When I spoke to Black Muslim women about my plans for this recipe, some instantly saw themselves in the concept. Karla Kovacik, a biracial Black Muslim woman, told Sweet July that her Grandma Ruth used to make cornbread and milk with pinto beans—a dish she learned from Black farmers in Columbus, Georgia. Kovacik plans to serve this meal to her family and friends this Ramadan.
“[Grandma Ruth] taught me to always have beans and cornmeal on hand for hard times, but also, she said, because it’s just plain good anytime,” says Kovacik. “I taught this to my children, who now request pinto beans and cornbread for supper.”
While Kovacik remembers the dish as savory, Donna Neil-Demir, a Black Muslim woman with roots in the South, ate it a bit sweeter, as I did. “Whenever I think of my childhood, cornbread always comes to mind, the warmth and the smell of it,” Demir tells Sweet July. “It was my beloved father who’d sit at the head of our table with a bowl placed just so, the perfect spot to crumble his cornbread and drench it in either milk with sugar or buttermilk.”
With crumbled cornbread in milk as my vessel, I choose to honor and observe Ramadan in a way that’s firmly rooted in my own Black culture, is intentional about Muslim traditions, and embraces my ever-evolving sense of creativity. So, at the risk of my great-grandmother perhaps looking down on me in shock, I added saffron to this Southern classic. I love to play with aromatics in my cooking; their transformational capabilities are impressive. The earthy grassy flavor of the saffron, with its floral notes, compliments the dish—a perfect marriage of sweet and savory combined with the milk, honey and cornmeal. It adds a complexity to a simple meal that doesn’t feel overwrought or contrived but quite natural. Saffron’s own history is complicated and long, and its presence in South Asian dishes is a subtle nod to both my own Caribbean heritage and the South Asian heritage of many of my loved ones, whom I host for wonderful iftar dinners during Ramadan.
Regardless of whether you’re observing Ramadan or whether you’re Muslim, belong to another religion, or practice no religion at all, this month is a perfect time to intentionally learn about the history of Black Muslims in the Americas—a group of incredibly diverse people who changed the landscape of their surroundings, who practiced resiliency, accountability and community in ways that can inspire us today. Black Muslims in the Americas held onto their religion through impossible circumstances. That deserves recognition.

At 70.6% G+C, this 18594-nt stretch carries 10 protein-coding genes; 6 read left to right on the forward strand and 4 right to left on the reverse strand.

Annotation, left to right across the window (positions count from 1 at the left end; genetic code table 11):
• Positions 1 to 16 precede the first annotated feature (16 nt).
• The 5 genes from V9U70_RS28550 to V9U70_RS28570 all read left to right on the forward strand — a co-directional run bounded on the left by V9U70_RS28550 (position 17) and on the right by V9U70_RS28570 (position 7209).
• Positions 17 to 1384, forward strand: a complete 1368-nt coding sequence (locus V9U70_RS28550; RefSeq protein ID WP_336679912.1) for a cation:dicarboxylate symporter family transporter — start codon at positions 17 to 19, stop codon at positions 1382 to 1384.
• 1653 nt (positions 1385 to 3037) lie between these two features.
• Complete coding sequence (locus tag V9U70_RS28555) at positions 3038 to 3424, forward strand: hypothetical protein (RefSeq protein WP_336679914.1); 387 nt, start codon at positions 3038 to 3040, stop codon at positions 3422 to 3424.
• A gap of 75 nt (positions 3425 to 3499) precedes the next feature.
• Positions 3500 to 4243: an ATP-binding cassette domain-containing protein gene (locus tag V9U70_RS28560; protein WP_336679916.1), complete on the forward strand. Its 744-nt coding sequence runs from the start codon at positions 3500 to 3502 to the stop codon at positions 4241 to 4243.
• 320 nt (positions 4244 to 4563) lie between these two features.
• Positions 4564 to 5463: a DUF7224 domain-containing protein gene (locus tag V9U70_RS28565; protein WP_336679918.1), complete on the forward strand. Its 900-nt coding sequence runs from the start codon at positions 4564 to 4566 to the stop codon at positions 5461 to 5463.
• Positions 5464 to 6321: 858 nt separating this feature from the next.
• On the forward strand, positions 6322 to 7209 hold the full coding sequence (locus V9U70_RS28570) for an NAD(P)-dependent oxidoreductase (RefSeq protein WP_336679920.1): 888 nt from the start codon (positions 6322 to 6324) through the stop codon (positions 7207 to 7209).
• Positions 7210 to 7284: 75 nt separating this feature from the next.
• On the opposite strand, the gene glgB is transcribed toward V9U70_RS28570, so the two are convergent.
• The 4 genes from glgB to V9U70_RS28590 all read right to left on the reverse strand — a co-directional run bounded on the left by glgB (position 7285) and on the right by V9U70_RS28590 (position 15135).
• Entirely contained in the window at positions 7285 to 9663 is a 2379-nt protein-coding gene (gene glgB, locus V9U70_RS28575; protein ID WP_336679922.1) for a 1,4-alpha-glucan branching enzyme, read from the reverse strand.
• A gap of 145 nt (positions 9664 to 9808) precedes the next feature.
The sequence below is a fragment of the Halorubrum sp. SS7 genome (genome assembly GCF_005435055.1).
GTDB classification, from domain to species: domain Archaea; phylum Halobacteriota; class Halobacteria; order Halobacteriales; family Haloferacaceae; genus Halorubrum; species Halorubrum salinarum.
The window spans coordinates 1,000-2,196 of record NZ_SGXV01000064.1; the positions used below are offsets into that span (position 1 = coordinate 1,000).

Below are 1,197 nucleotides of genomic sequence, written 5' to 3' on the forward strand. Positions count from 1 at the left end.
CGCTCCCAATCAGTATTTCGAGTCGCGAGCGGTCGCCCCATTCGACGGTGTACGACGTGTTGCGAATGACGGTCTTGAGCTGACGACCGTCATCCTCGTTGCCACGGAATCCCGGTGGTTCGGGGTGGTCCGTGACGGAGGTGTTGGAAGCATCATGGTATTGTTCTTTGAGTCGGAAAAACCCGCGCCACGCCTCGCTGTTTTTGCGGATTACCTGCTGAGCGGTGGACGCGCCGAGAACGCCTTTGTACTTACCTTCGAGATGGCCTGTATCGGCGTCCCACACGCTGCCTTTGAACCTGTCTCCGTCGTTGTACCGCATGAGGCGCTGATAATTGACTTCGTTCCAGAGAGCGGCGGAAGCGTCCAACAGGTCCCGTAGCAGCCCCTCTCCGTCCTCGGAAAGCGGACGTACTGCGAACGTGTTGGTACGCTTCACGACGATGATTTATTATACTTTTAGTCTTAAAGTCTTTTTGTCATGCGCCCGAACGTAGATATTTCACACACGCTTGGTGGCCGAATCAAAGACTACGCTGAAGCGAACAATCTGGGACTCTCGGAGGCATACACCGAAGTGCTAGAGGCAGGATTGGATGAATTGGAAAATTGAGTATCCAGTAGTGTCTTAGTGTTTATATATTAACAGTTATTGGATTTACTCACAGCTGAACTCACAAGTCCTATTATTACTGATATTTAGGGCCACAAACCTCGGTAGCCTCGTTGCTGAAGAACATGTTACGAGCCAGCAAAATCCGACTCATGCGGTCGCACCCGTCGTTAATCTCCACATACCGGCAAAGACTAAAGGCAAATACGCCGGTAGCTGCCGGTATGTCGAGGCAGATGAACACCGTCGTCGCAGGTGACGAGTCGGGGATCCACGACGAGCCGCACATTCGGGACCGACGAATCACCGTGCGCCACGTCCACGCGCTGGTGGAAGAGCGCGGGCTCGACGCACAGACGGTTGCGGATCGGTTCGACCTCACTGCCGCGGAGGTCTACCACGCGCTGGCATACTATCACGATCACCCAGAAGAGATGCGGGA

Saffron Cornbread with Milk and Honey
- 1 cup flour
- 1 cup fine yellow cornmeal
- 3 tsp baking powder
- 1/4 tsp baking soda
- 1 tsp kosher salt
- 1/2 cup honey
- 2 cups milk
- 1 tbsp Persian saffron (remove if you’d prefer a traditional cornbread)
- 2 eggs
- 12 tbsp unsalted butter
- FOR SERVING
- Pinch of flaky salt such as Maldon
- Place a 10-inch cast iron pan into your oven and preheat the oven to 400 degrees Fahrenheit.
- In a small microwave-safe bowl, heat ¼ cup of the milk in the microwave for about a minute. Gently mix the saffron into the warm milk and set aside until the milk turns a golden color. Skip this step if you’d prefer a traditional cornbread.
- In a large bowl, combine the dry ingredients—the flour, cornmeal, baking powder, baking soda, salt—and whisk.
- In another bowl, whisk together the remaining milk and eggs.
- Using a flat spatula, fold the milk and egg mixture into the dry ingredients, then add your saffron milk and 8 tablespoons of melted butter until your mixture is smooth with no lumps.
- Remove your hot pan from the oven and place on the stovetop on low heat. Take 4 tablespoons butter (½ stick) and rub the stick against the sides of the pan, allowing the rest to melt into the cast iron until it smells toasty and nutty, and becomes brown.
- Pour your cornbread mixture into the cast iron pan and let the sides and bottom sizzle for about 30 seconds to one minute. Be careful not to let the butter turn a dark brown or black color.
- Place the pan into the oven and bake at 400 degrees for 20 minutes.
You can eat this cornbread for an iftar dinner, and if you want to make cornbread and milk for suhoor the next morning, follow the below instructions.
In a small microwave-safe bowl, heat ¼ cup of your milk of choice in the microwave for about a minute. Gently mix the saffron into the warm milk, leave it in the fridge or freezer to chill for serving. Skip this step if you’d prefer a traditional cornbread.
Reheat your cornbread in the oven at 350 degrees Fahrenheit for 10 minutes or in the microwave or air fryer if pressed for time.
In a bowl or glass, crumble or place a slice of cornbread, and pour your saffron milk over it or around it, adding as much cold milk as you’d like. Or if you’re opting for traditional bread, just pour cold milk. Drizzle the mixture with honey and top with flaky salt. Mix and crumble up the cornbread with a spoon and enjoy.